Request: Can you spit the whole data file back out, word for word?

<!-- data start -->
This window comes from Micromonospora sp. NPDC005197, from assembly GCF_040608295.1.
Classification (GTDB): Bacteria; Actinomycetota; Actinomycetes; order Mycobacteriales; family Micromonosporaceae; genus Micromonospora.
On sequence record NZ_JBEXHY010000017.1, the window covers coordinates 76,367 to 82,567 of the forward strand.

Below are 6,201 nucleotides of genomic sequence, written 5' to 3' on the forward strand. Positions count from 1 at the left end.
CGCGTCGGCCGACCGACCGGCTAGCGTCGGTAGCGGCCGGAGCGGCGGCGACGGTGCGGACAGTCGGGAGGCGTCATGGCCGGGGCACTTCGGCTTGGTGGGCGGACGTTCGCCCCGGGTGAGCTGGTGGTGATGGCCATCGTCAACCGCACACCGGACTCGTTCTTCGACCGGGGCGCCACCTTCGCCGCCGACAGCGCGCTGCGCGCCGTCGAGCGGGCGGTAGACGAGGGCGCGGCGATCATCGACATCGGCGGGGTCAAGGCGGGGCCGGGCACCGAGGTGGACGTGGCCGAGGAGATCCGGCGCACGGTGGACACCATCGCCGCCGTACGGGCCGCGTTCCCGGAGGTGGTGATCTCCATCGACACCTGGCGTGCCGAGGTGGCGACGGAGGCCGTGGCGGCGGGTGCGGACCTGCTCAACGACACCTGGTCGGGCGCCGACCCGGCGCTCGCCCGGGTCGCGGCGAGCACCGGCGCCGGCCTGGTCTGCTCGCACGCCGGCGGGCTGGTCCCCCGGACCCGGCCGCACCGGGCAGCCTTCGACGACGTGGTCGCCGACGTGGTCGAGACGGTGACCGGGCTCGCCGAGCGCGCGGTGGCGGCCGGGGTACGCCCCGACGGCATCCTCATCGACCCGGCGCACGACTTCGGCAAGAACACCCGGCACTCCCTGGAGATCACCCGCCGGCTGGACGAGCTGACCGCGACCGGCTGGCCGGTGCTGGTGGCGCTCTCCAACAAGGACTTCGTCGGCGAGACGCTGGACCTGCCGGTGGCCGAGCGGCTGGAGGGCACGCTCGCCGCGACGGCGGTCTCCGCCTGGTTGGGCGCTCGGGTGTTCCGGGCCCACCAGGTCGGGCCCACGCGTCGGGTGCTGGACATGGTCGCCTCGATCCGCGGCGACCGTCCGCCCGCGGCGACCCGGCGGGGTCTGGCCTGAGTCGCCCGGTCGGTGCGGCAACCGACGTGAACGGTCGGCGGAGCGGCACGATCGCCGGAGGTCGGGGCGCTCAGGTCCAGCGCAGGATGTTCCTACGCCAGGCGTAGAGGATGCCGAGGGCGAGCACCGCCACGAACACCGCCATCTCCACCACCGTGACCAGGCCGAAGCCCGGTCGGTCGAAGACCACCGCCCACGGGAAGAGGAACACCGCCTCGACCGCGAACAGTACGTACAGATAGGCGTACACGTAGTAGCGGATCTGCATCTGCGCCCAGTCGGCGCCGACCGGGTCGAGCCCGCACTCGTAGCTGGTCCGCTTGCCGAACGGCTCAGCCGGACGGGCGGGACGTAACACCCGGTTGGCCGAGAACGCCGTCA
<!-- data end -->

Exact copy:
This window comes from Micromonospora sp. NPDC005197, from assembly GCF_040608295.1.
Classification (GTDB): Bacteria; Actinomycetota; Actinomycetes; order Mycobacteriales; family Micromonosporaceae; genus Micromonospora.
On sequence record NZ_JBEXHY010000017.1, the window covers coordinates 76,367 to 82,567 of the forward strand.

Below are 6,201 nucleotides of genomic sequence, written 5' to 3' on the forward strand. Positions count from 1 at the left end.
CGCGTCGGCCGACCGACCGGCTAGCGTCGGTAGCGGCCGGAGCGGCGGCGACGGTGCGGACAGTCGGGAGGCGTCATGGCCGGGGCACTTCGGCTTGGTGGGCGGACGTTCGCCCCGGGTGAGCTGGTGGTGATGGCCATCGTCAACCGCACACCGGACTCGTTCTTCGACCGGGGCGCCACCTTCGCCGCCGACAGCGCGCTGCGCGCCGTCGAGCGGGCGGTAGACGAGGGCGCGGCGATCATCGACATCGGCGGGGTCAAGGCGGGGCCGGGCACCGAGGTGGACGTGGCCGAGGAGATCCGGCGCACGGTGGACACCATCGCCGCCGTACGGGCCGCGTTCCCGGAGGTGGTGATCTCCATCGACACCTGGCGTGCCGAGGTGGCGACGGAGGCCGTGGCGGCGGGTGCGGACCTGCTCAACGACACCTGGTCGGGCGCCGACCCGGCGCTCGCCCGGGTCGCGGCGAGCACCGGCGCCGGCCTGGTCTGCTCGCACGCCGGCGGGCTGGTCCCCCGGACCCGGCCGCACCGGGCAGCCTTCGACGACGTGGTCGCCGACGTGGTCGAGACGGTGACCGGGCTCGCCGAGCGCGCGGTGGCGGCCGGGGTACGCCCCGACGGCATCCTCATCGACCCGGCGCACGACTTCGGCAAGAACACCCGGCACTCCCTGGAGATCACCCGCCGGCTGGACGAGCTGACCGCGACCGGCTGGCCGGTGCTGGTGGCGCTCTCCAACAAGGACTTCGTCGGCGAGACGCTGGACCTGCCGGTGGCCGAGCGGCTGGAGGGCACGCTCGCCGCGACGGCGGTCTCCGCCTGGTTGGGCGCTCGGGTGTTCCGGGCCCACCAGGTCGGGCCCACGCGTCGGGTGCTGGACATGGTCGCCTCGATCCGCGGCGACCGTCCGCCCGCGGCGACCCGGCGGGGTCTGGCCTGAGTCGCCCGGTCGGTGCGGCAACCGACGTGAACGGTCGGCGGAGCGGCACGATCGCCGGAGGTCGGGGCGCTCAGGTCCAGCGCAGGATGTTCCTACGCCAGGCGTAGAGGATGCCGAGGGCGAGCACCGCCACGAACACCGCCATCTCCACCACCGTGACCAGGCCGAAGCCCGGTCGGTCGAAGACCACCGCCCACGGGAAGAGGAACACCGCCTCGACCGCGAACAGTACGTACAGATAGGCGTACACGTAGTAGCGGATCTGCATCTGCGCCCAGTCGGCGCCGACCGGGTCGAGCCCGCACTCGTAGCTGGTCCGCTTGCCGAACGGCTCAGCCGGACGGGCGGGACGTAACACCCGGTTGGCCGAGAACGCCGTCA